One of the most popular gemstones, turquoise has been world renowned for thousands of years for its beauty, and its color. From prehistoric times until modern day, the turquoise stone has been a symbol of good fortune, and a timeless display of natural beauty.
Types of turquoise
Gem Quality Turquoise
Turquoise has been such a popular stone, especially over the last few decades that most of the world’s resources have been mined, making most of the great quality specimens long gone. The best turquoise is called gem quality, this turquoise is of such high quality is that all a jeweler has to do, is cut and polish it, before putting it on the market.
This gem-turquoise is extremely rare, and has usually changed hands quite a few times; it also fetches an extremely high price. All of the mines from which gem quality turquoise comes from, have been stripped dry, and presently there are no active mines which produce turquoise like this.
Don’t fret though! You still have the option to buy nearly identical jewelry, at a vastly cheaper cost. It’s called stabilized turquoise. The majority of the turquoise sold at the Russian store is stabilized turquoise. It is created by taking the mineral, and soaking it in an epoxy resin. The resin penetrates the stone, and leaves it hard enough to be cut, polished, and worn, without fear of breaking. The natural structure of the stone is maintained throughout this process. The majority of the turquoise on the market is stabilized. Stabilized turquoise is in high demand, since the integrity of the stone is left intact, so the natural beauty is protected, but still left in tact.
Now in case you were interested, the lowest form of turquoise is called reconstructed turquoise. Stones that fall in this category would not be suitable to cut even after receiving the stabilizing treatment. The turquoise stones are instead ground up into a powder, and mixed with an adhesive, and molded into the desired shape. The finished product does not display any of the spider web patterns, or veins, that one would normally see in turquoise jewelry. We do not sell any reconstructed turquoise.
Ok, so we’re The Russian Store, but our number one goal is to provide the best quality products on the market. As far as turquoise goes, the American Southwest is the top so that’s where we get ours from. Throughout the state you can find some of the best turquoise mines around, the Bisbee mine, which is known for "Bisbee Blue" turquoise is no longer producing, but the Sleeping Beauty mine, which produces the word famous “Sleeping Beauty” turquoise still is…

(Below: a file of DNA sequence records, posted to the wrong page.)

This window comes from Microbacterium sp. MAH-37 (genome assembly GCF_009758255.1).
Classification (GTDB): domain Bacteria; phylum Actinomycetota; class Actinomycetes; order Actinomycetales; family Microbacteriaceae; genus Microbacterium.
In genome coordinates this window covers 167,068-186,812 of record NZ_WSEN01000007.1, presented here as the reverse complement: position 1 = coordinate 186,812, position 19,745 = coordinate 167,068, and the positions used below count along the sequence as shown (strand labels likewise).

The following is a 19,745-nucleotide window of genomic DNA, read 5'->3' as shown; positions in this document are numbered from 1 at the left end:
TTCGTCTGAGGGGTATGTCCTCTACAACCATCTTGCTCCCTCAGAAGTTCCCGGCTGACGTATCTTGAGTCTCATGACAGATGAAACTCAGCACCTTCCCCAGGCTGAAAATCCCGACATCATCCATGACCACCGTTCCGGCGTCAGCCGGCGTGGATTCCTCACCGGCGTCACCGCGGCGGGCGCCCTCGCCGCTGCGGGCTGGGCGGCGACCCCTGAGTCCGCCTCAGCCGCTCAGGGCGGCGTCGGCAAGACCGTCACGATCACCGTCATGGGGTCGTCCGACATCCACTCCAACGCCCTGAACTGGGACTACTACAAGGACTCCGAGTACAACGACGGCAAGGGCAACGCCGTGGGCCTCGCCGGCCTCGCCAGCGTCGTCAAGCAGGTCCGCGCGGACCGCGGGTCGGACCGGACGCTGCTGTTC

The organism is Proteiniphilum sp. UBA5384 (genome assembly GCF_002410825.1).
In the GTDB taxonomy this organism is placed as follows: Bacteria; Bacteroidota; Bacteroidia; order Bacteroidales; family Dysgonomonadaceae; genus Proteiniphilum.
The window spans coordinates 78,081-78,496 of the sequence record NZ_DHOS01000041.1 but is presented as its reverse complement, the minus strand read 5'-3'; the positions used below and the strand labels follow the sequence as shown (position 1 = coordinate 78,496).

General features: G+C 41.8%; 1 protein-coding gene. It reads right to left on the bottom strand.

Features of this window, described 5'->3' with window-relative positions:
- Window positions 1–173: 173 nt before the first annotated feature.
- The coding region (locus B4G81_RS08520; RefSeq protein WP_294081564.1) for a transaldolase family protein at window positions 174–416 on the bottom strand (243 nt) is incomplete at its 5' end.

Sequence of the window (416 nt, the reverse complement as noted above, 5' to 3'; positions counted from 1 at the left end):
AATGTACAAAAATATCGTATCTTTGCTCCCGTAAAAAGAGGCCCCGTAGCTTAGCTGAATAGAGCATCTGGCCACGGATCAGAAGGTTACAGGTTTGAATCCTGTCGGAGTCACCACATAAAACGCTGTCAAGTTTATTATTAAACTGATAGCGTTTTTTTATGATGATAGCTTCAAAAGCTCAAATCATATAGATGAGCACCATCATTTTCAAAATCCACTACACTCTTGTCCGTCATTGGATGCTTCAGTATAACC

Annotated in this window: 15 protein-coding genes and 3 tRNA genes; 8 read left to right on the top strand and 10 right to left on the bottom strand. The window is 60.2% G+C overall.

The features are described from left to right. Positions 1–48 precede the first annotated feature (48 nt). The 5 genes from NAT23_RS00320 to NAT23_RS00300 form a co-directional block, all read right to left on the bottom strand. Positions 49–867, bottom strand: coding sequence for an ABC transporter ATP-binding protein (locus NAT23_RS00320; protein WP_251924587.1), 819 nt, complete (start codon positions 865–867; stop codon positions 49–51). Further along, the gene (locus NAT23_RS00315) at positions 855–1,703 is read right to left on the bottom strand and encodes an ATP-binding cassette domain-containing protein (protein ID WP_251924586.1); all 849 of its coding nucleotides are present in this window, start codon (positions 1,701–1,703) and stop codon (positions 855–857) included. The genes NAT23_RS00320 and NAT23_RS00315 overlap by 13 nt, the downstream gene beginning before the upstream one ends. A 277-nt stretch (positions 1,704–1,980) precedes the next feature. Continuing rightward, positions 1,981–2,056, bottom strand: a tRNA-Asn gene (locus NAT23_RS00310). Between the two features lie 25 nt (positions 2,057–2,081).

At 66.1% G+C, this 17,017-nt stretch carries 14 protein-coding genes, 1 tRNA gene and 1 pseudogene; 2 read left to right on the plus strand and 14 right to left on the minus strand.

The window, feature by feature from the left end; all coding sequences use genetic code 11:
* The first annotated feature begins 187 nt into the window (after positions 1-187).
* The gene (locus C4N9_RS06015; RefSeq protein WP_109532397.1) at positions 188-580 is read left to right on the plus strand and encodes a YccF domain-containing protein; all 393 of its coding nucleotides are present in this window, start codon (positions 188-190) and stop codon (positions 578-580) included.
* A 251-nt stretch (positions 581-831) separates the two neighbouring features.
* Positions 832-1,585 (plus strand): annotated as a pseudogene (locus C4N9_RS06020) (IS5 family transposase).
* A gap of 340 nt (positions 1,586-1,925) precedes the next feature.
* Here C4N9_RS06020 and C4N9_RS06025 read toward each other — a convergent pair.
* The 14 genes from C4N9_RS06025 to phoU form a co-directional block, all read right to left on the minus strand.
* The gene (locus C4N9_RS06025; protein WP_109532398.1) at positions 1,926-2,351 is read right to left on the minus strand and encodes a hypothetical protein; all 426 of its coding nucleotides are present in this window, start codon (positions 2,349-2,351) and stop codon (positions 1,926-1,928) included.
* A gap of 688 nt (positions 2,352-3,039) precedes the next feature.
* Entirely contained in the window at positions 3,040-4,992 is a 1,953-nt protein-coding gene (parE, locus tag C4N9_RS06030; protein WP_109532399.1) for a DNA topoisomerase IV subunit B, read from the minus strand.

Up until recently, Persian turquoise was the benchmark standard for judging this blue stone. However in recent years collectors have been claiming that the turquoise from the southwest is as good, or even better than the Persian variety. This is a huge claim to make, considering that for years, Persian turquoise has not only been a way to regionally identify the mineral, but has also been synonymous with quality.
One of the most alluring, charming, and highly sought after aspects prevalent in our turquoise, and all turquoise from the southwest is the occurrence of “spider webs.” Look at some of our turquoise, and you’ll see what appear to be tiny little veins meandering around the blue stone, when this occurs, the turquoise is dubbed “spider web turquoise.” The spider webs can range in color from black, to brown, to red, they criss cross and bevel around the stone creating beautiful patterns which enhance the natural charm of this popular stone. The spider webbing actually occurs when the stone is forming; iron oxide makes its way into small cracks in the stone, creating the pathway of spider webs that has become a main selling point in some of our turquoise.
Another distinct feature of turquoise from the American southwest is the use of silver. Elsewhere in the world it is not a common occurrence for turquoise to be accented by silver. Native Americans created a beautiful balance, almost a meeting of two worlds, by combining the deep ocean of blues in turquoise with the celestial shine of silver. It’s truly a sight to behold, and one that only enhances the beauty of the stone. It seems to give a more refined edge to the untamed raw beauty of the turquoise stone.